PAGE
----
As of now, I’d say that UK, France, Spain, Germany, Italy, and Sweden all have quite a thriving market (again).

          Liked by 1 person

    2. Thanks. I am conscious that this article is narrowly focused on the UK and to some extent English-language markets, so it’s interesting to know more about the gamebook phenomenon outside the UK, though, as you note, many of them seem to have been translations of English series. There were definitely US series (Choose Your Own Adventure, Which Way, Twistaplot, for example), but it’s difficult for me to make comments on their impact: my personal experiences were in the UK, where the US series seemed not to be popular.

      Liked by 1 person

  9. Very interesting article. You should know, though, that in Italy gamebooks are not only alive but thriving thanks to a new generation of prolific writers, which I’m proud to be part of! 🙂

    Liked by 2 people

  10. Some other missing series:

    Have Your Own Extra -Terrestrial Adventure (1983) ;
    The Magic Road (1984) ;
    Solve It Yourself… The Mystery Squad (1984-1986) ;
    Star Challenge (1984-1985) ;
    The Transformers (1985-1987) ;
    The Legends of Skyfall (1985) ;
    Magic Mystery (1985) ;
    Proteus (1985-1988) ;
    Intergalactic Quest (1986) ;
    An Adventure for You to Share with Rupert (1986) ;
    Double Game (1987) ;
    Robin of Sherwood (1987) ;
    Dragonquest (1987) ;
    The Peter Pan Adventure Game (1987) ;
    The Last Battledroid (1987) ;
    Earth Brain (1987) ;
    Prince of Shadows (1988-1989) ;
    Webs of Intrigue (1988) ;
    Biggles Adventure Games (1989) ;
    ELT Adventure Gamebooks (1989) ;
    The Enchanted Tales (1989) ;
    The Football Adventure Game (1990) ;
    Gladiators (1991-1993) ;
    Who-Done-It Adventure Game (1991) ;
    The Crystal Maze (1991) ;
    Battle Quest (1992) ;
    Clue (1992+) ;
    Sonic the Hedgehogs Adventure Gamebooks (1993-1996) ;
    James Bond Jr. Adventure Gamebooks (1993) ;
    Virtual Reality (1993-1994) ;
    Stephen Thraves Compact Adventure Gamebooks (1993-1994);
    The Adventure Squad (1994) ;
    Eternal Champions (1994) ;
    Reboot Adventure Games (1995) ;
    Stephen Thraves Compact Adventure Gamebooks (1995) ;
    Lemmings Adventure Gamebooks (1995) ;
    Adventure Gamebooks (1997) ;

    And some other, obviously!


      1. Happy to help!

        Please notice that I’ve listed only series originally published in UK, not in USA (as is the case for “Sherlock Holmes Solo Mysteries” from Berkley-Iron Crown Enterprise, to cite one of the longest running ones).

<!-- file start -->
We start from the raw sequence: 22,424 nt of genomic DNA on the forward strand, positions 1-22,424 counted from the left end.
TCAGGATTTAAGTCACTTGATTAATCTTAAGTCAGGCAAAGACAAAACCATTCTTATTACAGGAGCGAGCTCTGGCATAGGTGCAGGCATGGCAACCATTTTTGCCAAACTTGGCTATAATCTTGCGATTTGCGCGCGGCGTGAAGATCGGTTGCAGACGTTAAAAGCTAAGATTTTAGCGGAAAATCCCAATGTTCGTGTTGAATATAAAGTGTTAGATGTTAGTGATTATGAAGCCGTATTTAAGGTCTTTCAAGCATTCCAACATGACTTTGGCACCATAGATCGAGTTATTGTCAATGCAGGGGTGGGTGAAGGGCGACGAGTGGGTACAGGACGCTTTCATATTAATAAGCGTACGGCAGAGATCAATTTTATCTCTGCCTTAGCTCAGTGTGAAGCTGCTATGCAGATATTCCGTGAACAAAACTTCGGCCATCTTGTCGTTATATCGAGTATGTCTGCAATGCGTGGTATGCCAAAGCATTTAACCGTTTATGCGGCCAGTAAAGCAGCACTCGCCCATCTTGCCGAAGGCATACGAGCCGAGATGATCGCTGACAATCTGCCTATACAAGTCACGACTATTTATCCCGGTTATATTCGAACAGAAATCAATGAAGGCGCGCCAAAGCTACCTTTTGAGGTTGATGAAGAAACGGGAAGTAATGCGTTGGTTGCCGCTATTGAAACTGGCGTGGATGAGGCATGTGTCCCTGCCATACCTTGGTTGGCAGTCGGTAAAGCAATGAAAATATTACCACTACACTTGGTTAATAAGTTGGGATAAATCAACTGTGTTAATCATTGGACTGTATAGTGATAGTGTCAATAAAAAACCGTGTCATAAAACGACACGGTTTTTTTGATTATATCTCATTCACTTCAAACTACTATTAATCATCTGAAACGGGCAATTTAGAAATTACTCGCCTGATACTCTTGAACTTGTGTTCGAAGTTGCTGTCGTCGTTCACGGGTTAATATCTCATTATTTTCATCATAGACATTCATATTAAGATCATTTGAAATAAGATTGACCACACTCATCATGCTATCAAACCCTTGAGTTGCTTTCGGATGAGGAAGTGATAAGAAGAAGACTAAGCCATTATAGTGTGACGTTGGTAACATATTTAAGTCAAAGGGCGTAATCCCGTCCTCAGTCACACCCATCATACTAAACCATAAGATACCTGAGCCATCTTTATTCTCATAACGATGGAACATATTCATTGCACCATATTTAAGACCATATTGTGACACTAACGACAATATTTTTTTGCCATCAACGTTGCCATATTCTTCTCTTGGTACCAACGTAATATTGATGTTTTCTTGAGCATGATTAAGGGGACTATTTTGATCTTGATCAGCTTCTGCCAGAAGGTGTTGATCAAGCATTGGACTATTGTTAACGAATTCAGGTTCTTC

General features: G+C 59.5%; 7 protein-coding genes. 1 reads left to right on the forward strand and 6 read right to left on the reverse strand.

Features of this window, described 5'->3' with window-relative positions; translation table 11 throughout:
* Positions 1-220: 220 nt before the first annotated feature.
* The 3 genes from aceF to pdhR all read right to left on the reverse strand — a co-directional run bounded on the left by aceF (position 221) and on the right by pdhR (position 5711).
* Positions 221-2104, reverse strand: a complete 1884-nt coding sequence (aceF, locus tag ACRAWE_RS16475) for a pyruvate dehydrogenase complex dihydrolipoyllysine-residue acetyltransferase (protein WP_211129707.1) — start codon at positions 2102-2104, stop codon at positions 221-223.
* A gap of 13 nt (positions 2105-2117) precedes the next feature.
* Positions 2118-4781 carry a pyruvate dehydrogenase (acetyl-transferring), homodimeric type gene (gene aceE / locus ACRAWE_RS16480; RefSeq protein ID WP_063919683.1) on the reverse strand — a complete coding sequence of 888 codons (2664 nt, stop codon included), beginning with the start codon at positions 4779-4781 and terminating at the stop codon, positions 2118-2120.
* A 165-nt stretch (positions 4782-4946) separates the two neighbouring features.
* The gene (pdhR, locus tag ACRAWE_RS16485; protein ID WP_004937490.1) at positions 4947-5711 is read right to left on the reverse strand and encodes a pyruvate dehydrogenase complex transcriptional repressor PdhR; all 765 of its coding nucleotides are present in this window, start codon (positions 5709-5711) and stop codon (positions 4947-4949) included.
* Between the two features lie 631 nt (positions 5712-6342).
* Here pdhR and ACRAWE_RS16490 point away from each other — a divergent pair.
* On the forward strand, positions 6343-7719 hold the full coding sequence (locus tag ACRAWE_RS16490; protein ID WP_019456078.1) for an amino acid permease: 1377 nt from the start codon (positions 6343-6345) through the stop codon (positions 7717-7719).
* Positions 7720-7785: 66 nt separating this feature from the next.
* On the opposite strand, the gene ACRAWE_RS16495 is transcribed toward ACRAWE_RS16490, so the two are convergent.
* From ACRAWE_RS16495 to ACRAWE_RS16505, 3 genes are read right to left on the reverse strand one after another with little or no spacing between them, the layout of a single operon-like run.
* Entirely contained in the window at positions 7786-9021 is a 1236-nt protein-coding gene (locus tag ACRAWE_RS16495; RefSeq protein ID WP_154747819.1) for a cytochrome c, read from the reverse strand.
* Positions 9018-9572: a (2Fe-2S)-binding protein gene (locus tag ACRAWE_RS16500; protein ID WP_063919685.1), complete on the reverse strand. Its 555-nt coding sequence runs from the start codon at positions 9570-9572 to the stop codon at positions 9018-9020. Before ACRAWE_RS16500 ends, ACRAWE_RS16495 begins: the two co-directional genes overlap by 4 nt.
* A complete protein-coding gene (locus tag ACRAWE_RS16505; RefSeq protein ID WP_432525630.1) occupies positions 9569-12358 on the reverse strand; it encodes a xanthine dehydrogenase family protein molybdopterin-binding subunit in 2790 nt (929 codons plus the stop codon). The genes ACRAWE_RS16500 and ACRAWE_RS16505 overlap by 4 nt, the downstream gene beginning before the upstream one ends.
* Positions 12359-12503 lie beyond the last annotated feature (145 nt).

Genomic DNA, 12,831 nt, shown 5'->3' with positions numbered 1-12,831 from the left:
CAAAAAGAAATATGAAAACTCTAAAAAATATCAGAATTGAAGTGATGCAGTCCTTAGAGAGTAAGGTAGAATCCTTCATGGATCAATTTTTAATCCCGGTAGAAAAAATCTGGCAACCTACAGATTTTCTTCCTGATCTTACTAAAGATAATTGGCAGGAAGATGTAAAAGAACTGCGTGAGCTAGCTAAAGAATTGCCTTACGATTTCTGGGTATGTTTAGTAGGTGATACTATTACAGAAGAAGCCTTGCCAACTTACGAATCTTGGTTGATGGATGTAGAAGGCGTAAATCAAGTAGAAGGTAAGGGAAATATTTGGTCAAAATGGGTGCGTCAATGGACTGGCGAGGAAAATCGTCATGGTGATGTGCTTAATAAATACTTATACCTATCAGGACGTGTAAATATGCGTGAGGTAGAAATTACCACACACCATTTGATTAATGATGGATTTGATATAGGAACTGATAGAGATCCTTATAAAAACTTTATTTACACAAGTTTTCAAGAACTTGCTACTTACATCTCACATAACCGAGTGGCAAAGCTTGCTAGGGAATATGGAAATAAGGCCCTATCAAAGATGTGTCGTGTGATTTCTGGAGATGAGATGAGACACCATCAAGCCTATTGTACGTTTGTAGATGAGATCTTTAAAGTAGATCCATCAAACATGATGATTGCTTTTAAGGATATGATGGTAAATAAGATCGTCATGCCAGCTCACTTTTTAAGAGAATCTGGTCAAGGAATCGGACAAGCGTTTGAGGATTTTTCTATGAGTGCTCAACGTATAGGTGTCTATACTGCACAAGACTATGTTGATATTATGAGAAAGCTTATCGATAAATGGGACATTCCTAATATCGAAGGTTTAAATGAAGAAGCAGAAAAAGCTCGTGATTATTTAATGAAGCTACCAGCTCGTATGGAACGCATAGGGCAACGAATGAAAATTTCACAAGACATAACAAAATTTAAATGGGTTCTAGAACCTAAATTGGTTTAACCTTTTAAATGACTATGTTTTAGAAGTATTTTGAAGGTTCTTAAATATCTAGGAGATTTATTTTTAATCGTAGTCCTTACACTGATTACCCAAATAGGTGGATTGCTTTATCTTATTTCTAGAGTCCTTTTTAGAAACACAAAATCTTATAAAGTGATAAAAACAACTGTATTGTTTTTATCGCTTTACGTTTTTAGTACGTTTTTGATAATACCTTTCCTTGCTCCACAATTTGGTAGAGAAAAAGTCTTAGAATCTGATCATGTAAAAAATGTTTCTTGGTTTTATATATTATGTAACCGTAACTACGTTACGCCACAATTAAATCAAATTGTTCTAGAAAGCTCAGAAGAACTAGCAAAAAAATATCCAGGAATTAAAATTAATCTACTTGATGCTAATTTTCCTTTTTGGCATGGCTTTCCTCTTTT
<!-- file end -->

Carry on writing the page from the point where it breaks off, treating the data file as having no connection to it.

Also, please notice that I’ve erroneously listed twice the “Stephen Thraves Compact Adventure Gamebooks”, but the 1995 series was simply titled “Stephen Thraves Adventure Gamebooks”, as it wasn’t in compact format anymore!


  11., infamous for the black border demotivational posters with general misanthropic, nihilstic humour had a somewhat innovative gamebook a few years back.

    This was a satirical take on the John F. Kennedy murder investigation. It helpfully advises the following:
    “Remember – you cannot go back! Think carefully before you make a move! One mistake can be your last,or it might just be the next in a series leading to your last! And remember, just like in real life, no matter how you choose, you’re ultimately destined to lose!

    There were 3 more books planned in the series:
    The Glass Ceiling
    Mission to Earth
    You are a Dumbass

    I’m assuming these were never made. Possibly we can conclude the format never really worked for satire, either.


    1. Thanks. It’s an interesting interview. Unless I’m mistaken, he doesn’t quite confirm he is writing another Sorcery! book. He says is working on another FF book, and separately that he “wouldn’t mind doing” a fifth Sorcery! book. So it’s reasonable supposition, but not certain.


      1. I’d love to see a fifth Sorcery! book. ‘Kharé – Cityport of Traps’ is still probably my favourite gamebook, just full of atmosphere and challenge without being ridiculously unfair. Plus you had some of John Blanche’s best work.

        Liked by 1 person

Leave a Reply

Fill in your details below or click an icon to log in: Logo

You are commenting using your account. Log Out /  Change )

Google photo

You are commenting using your Google account. Log Out /  Change )

Twitter picture

You are commenting using your Twitter account. Log Out /  Change )

Facebook photo

You are commenting using your Facebook account. Log Out /  Change )

Connecting to %s

This site uses Akismet to reduce spam. Learn how your comment data is processed.